January 4, 1945
No. 1 (conclusion)
Had a nice cold ride in an open jeep a couple of days ago. Carroll and I went with Klemperer and Byers in their jeep while the other officers went, warm, in the closed babies that have heaters. Nevertheless, we enjoyed our ride greatly. We felt sorry for the poor boys in their cold fox-holes and understood full well how “Trench Foot” can occur in a mighty short time. The bloomin’ jeep had no side curtains on it at all, but we were well wrapped up with sweaters, field-jackets and trench-coats, besides our heavy underwear and socks. I made good use of the woolen gloves you folks sent me last year and also the woolen head-hood Mom made for me 3 years ago.
We stopped to thaw out at our friends’ place—the boys from Sacramento–and they gave us lunch. The roads were mighty icy, it having snowed a good deal during the night before – and, of course, the little towns nestled against the mountains were picturesquely covered with snow. As the road was icy, Walt drove pretty slowly and we had no trouble at all.
However, we came upon one spot where a French Army truck had skidded off the side of the road and gone head-on into a tree, which had saved him from going down a steep slope directly in the valley beneath. That accident had apparently occurred a short while before we came along, but just before we got to that spot two more French trucks, each going in the opposite direction, decided to have a little argument with each other right in the middle of the road. They didn’t do too much damage to each other, at least each vehicle was able to move under its own power. However, the Frenchies were doing nothing about getting the vehicles out of the middle of the road – they were just standing around talking things over.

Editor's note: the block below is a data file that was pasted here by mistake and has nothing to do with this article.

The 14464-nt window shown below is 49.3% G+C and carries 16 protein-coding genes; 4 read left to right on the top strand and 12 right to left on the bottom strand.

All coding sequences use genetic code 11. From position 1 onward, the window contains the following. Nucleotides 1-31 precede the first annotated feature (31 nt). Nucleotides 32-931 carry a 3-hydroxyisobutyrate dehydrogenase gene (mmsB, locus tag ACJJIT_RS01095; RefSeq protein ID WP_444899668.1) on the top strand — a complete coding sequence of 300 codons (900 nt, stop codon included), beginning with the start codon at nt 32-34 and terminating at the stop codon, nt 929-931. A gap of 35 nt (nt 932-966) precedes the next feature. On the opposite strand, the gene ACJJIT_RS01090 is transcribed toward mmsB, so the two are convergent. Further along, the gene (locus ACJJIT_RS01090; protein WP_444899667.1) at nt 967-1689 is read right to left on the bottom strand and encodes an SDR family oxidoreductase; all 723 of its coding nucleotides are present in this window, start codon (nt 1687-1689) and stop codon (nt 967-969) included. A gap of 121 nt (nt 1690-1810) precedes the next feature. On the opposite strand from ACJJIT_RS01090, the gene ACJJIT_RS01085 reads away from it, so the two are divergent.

You see, when we arrived there were more vehicles on both sides of the wrecks, part of a French bunch and coming the other way there was other vehicles. Carroll and I got out of the jeep and went to the center of things to investigate. We started throwing our French around and soon got the truck drivers to get their vehicles off to the sides of the road, and we were directing traffic until Walt approached our position with the jeep. As he was having trouble keeping traction with the jeep and trailer on the hill, he didn’t slow down when he came up to us, but just yelled for us to quit the policemen job an jump into the jeep on the run. So, off we were again…
Loads of love,
Watch for my next letter
January 5, 1945